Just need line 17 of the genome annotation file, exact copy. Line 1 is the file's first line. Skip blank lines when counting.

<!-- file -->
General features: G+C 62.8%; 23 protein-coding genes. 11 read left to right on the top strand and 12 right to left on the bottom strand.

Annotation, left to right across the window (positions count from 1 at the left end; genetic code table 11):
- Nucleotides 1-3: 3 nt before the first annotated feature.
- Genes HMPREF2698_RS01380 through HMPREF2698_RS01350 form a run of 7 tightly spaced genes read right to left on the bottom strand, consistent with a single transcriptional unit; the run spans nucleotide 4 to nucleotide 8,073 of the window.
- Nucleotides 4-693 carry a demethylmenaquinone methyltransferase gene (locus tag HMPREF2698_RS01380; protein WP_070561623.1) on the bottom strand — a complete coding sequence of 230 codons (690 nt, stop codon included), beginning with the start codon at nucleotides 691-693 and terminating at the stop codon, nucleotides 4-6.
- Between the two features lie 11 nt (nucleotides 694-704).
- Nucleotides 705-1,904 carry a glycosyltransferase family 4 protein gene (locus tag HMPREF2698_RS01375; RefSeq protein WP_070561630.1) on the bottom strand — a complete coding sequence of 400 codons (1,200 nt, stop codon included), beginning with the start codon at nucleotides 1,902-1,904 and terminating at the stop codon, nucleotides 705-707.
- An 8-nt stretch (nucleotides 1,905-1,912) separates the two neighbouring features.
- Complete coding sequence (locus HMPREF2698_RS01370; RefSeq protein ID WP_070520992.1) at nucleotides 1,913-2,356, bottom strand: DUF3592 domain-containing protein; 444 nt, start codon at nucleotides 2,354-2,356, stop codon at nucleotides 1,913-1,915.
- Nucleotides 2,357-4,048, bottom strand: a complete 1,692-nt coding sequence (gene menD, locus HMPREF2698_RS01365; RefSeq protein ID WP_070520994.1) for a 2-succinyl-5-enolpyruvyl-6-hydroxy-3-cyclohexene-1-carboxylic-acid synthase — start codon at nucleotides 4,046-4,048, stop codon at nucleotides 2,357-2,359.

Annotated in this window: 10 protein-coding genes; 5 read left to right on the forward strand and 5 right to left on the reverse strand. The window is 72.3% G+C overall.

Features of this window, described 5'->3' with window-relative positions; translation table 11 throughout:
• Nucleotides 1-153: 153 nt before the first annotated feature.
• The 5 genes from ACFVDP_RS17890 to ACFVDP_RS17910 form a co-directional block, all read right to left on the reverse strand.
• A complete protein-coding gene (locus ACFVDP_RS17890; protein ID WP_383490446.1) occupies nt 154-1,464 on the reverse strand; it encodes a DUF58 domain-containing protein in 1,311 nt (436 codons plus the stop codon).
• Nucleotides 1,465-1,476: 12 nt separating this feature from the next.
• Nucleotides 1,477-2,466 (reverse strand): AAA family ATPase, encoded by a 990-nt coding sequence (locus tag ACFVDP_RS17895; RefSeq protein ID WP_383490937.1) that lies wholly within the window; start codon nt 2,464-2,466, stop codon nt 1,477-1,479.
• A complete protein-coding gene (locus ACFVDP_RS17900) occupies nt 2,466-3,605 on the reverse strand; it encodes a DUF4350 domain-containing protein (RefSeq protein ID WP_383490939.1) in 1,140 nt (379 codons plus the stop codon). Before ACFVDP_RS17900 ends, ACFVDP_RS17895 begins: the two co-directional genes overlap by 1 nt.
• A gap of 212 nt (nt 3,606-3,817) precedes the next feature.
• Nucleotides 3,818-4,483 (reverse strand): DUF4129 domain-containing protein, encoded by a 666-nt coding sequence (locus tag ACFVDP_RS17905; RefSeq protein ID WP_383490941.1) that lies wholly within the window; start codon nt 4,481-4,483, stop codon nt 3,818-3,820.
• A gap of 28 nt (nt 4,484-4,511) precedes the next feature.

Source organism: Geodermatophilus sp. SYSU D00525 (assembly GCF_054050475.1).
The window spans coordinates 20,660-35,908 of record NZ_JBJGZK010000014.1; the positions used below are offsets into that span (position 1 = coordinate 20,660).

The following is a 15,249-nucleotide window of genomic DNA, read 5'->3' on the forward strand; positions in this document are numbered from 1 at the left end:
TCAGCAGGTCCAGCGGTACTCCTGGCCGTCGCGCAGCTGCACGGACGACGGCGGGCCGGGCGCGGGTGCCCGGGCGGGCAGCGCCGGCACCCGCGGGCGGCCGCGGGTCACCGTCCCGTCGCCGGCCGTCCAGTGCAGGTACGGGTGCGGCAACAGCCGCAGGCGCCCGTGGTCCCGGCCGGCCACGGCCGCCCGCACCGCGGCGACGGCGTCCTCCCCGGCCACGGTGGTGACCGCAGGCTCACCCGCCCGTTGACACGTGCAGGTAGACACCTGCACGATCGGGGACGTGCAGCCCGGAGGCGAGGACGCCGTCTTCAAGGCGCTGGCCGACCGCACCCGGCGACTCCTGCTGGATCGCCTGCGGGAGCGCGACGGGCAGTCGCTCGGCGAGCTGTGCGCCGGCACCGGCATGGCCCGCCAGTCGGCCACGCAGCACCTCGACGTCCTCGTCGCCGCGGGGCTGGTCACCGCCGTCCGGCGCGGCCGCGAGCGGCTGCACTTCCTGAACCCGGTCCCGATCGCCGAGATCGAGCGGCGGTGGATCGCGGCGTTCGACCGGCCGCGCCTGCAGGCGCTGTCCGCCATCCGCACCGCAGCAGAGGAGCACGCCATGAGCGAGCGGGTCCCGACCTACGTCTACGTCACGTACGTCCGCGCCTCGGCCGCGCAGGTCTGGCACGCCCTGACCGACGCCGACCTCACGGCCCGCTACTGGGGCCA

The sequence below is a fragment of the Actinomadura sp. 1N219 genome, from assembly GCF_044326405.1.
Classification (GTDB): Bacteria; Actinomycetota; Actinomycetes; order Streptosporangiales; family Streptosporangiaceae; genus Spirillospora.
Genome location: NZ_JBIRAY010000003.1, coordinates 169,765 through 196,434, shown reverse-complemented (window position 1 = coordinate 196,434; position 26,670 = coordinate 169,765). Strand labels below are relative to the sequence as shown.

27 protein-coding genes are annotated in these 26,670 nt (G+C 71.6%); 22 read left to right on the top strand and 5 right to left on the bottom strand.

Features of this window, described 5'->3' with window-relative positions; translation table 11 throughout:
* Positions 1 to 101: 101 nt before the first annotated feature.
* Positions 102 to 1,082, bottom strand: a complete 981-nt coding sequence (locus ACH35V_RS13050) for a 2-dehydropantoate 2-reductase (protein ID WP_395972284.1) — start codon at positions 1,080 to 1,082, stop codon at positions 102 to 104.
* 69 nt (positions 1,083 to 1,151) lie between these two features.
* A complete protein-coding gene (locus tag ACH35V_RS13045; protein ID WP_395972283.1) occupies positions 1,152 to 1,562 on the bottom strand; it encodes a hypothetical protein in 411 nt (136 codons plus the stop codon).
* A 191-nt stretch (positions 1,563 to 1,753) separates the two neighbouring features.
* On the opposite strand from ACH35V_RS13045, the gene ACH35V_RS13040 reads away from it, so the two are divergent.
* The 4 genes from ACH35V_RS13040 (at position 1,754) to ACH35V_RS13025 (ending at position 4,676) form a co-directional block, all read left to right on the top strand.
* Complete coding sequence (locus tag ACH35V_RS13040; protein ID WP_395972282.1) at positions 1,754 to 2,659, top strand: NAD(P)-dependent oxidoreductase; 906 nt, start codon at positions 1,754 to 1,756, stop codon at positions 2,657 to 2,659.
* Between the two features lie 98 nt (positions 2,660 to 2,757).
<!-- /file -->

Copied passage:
• Nucleotides 1,477-2,466 (reverse strand): AAA family ATPase, encoded by a 990-nt coding sequence (locus tag ACFVDP_RS17895; RefSeq protein ID WP_383490937.1) that lies wholly within the window; start codon nt 2,464-2,466, stop codon nt 1,477-1,479.